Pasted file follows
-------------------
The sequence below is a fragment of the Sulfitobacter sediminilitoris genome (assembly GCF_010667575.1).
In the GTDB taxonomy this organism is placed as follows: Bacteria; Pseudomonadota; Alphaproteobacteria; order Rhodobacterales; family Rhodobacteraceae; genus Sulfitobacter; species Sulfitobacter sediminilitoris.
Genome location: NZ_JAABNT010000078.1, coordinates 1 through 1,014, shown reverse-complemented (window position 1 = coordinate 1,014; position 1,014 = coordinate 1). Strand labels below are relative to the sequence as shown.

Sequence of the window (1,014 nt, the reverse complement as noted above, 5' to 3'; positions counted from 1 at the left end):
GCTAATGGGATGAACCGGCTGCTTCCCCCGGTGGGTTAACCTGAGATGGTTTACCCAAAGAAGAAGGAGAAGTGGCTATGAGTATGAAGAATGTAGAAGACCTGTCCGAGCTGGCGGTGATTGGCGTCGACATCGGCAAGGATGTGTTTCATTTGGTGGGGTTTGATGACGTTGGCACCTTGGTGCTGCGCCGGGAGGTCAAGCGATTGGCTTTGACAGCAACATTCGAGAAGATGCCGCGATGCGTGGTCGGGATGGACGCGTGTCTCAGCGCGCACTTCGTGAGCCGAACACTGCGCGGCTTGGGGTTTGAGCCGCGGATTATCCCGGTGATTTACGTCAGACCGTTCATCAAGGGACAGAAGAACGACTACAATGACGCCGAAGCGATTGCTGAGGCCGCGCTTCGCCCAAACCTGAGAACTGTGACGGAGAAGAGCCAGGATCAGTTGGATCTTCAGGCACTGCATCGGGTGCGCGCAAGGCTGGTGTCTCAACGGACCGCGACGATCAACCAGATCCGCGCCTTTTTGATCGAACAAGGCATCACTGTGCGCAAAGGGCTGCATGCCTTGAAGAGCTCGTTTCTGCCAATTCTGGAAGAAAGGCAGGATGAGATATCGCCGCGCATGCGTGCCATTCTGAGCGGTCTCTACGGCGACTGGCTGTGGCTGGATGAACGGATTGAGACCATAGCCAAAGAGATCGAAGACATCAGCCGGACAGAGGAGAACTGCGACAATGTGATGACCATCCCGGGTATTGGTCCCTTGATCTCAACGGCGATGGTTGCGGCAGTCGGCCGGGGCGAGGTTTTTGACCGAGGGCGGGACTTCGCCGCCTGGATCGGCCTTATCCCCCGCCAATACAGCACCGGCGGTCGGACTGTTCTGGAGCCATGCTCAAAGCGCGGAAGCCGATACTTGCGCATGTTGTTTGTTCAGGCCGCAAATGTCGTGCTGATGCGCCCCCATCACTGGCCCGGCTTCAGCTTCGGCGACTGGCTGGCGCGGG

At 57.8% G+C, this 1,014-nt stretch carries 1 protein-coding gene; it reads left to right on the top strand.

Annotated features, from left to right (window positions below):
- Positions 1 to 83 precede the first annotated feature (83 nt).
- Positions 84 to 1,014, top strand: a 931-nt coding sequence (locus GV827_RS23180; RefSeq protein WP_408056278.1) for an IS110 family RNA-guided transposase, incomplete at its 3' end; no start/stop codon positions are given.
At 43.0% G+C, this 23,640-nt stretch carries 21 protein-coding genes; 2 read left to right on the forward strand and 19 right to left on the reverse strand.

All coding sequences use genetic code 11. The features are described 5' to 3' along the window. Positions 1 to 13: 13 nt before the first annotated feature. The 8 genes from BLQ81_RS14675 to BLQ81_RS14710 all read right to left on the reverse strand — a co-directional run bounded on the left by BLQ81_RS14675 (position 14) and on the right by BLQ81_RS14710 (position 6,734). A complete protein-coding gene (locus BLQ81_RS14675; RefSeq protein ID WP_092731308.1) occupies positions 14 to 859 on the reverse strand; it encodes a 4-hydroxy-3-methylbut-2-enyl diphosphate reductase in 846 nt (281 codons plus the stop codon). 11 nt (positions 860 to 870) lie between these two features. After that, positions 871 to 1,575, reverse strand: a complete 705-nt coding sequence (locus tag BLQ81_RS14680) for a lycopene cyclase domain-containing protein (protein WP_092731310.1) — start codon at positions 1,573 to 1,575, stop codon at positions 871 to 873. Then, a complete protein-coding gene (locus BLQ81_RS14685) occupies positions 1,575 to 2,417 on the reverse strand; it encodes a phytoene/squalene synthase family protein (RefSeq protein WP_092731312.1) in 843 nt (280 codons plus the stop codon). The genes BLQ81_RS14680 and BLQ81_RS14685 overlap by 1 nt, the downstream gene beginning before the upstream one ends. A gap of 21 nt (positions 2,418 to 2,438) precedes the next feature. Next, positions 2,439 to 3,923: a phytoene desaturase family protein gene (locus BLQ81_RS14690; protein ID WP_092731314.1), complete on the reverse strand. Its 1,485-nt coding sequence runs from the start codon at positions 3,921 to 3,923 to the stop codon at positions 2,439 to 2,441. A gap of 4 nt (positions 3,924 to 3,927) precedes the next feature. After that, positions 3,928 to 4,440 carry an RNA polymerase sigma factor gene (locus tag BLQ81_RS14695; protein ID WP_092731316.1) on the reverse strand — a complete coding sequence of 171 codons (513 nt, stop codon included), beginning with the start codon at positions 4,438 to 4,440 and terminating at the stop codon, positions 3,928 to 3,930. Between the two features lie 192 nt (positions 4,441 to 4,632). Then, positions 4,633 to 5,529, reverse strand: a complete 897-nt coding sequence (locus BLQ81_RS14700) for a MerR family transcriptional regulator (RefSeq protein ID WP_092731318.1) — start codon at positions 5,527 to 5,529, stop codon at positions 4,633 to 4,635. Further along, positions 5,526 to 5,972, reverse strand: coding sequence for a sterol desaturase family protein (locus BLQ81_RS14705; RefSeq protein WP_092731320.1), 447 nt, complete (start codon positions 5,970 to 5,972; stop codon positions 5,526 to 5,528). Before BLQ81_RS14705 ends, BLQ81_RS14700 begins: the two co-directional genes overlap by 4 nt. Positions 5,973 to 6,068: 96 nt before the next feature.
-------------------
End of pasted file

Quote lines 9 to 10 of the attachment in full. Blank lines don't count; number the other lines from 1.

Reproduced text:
- Positions 84 to 1,014, top strand: a 931-nt coding sequence (locus GV827_RS23180; RefSeq protein WP_408056278.1) for an IS110 family RNA-guided transposase, incomplete at its 3' end; no start/stop codon positions are given.
At 43.0% G+C, this 23,640-nt stretch carries 21 protein-coding genes; 2 read left to right on the forward strand and 19 right to left on the reverse strand.